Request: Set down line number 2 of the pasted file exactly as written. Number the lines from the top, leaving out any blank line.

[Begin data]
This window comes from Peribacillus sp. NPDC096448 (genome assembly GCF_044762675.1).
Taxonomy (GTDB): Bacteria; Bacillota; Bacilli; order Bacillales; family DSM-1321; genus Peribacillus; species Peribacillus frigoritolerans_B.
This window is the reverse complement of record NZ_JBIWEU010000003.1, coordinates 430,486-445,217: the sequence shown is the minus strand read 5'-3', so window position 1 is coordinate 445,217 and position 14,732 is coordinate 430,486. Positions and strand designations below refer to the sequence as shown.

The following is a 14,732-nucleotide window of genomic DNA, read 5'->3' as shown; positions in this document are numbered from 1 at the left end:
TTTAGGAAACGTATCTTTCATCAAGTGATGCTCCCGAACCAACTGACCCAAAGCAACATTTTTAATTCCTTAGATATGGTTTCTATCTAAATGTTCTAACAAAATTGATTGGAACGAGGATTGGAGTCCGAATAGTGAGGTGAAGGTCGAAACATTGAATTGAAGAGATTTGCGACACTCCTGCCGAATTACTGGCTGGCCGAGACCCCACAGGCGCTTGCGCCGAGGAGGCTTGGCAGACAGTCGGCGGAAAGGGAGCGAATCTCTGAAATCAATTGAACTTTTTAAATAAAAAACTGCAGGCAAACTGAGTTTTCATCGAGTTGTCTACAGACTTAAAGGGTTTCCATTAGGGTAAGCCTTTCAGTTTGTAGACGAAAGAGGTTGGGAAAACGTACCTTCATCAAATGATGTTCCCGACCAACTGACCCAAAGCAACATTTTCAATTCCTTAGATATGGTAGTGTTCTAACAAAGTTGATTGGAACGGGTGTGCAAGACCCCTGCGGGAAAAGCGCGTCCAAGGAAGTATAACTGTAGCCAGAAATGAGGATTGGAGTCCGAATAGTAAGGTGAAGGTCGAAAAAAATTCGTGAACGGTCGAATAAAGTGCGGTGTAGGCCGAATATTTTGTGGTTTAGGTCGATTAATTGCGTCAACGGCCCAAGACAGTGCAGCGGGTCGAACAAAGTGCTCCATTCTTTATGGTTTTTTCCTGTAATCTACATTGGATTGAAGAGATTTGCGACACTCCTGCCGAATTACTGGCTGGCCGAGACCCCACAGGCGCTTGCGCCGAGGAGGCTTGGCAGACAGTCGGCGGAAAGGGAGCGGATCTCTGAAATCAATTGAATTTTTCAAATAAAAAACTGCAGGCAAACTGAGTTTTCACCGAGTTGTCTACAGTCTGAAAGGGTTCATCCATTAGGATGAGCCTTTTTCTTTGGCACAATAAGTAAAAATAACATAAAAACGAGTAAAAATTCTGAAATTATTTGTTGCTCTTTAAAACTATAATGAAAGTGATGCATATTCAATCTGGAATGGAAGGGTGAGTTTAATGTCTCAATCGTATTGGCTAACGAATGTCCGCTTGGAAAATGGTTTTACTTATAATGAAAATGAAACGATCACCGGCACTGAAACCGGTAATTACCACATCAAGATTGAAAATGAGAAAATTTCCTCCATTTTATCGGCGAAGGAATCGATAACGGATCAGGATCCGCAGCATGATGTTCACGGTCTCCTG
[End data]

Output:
Taxonomy (GTDB): Bacteria; Bacillota; Bacilli; order Bacillales; family DSM-1321; genus Peribacillus; species Peribacillus frigoritolerans_B.